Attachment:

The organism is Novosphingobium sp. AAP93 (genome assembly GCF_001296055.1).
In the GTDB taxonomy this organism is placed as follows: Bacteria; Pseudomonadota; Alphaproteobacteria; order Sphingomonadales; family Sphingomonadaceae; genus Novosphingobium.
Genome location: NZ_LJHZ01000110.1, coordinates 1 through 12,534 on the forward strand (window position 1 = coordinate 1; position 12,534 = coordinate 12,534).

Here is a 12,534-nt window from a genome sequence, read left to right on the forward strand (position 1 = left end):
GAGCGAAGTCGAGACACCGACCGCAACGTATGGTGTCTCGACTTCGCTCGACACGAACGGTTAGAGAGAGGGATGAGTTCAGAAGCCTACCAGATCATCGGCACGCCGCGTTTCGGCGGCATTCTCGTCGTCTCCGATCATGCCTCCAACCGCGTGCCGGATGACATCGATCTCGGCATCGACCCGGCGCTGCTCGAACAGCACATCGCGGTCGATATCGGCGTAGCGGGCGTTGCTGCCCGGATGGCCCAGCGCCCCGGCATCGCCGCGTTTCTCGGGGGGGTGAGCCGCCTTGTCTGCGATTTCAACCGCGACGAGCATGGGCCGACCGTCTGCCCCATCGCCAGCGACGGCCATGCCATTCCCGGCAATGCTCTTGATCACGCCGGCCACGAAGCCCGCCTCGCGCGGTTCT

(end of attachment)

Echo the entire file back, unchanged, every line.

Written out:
The organism is Novosphingobium sp. AAP93 (genome assembly GCF_001296055.1).
In the GTDB taxonomy this organism is placed as follows: Bacteria; Pseudomonadota; Alphaproteobacteria; order Sphingomonadales; family Sphingomonadaceae; genus Novosphingobium.
Genome location: NZ_LJHZ01000110.1, coordinates 1 through 12,534 on the forward strand (window position 1 = coordinate 1; position 12,534 = coordinate 12,534).

Here is a 12,534-nt window from a genome sequence, read left to right on the forward strand (position 1 = left end):
GAGCGAAGTCGAGACACCGACCGCAACGTATGGTGTCTCGACTTCGCTCGACACGAACGGTTAGAGAGAGGGATGAGTTCAGAAGCCTACCAGATCATCGGCACGCCGCGTTTCGGCGGCATTCTCGTCGTCTCCGATCATGCCTCCAACCGCGTGCCGGATGACATCGATCTCGGCATCGACCCGGCGCTGCTCGAACAGCACATCGCGGTCGATATCGGCGTAGCGGGCGTTGCTGCCCGGATGGCCCAGCGCCCCGGCATCGCCGCGTTTCTCGGGGGGGTGAGCCGCCTTGTCTGCGATTTCAACCGCGACGAGCATGGGCCGACCGTCTGCCCCATCGCCAGCGACGGCCATGCCATTCCCGGCAATGCTCTTGATCACGCCGGCCACGAAGCCCGCCTCGCGCGGTTCT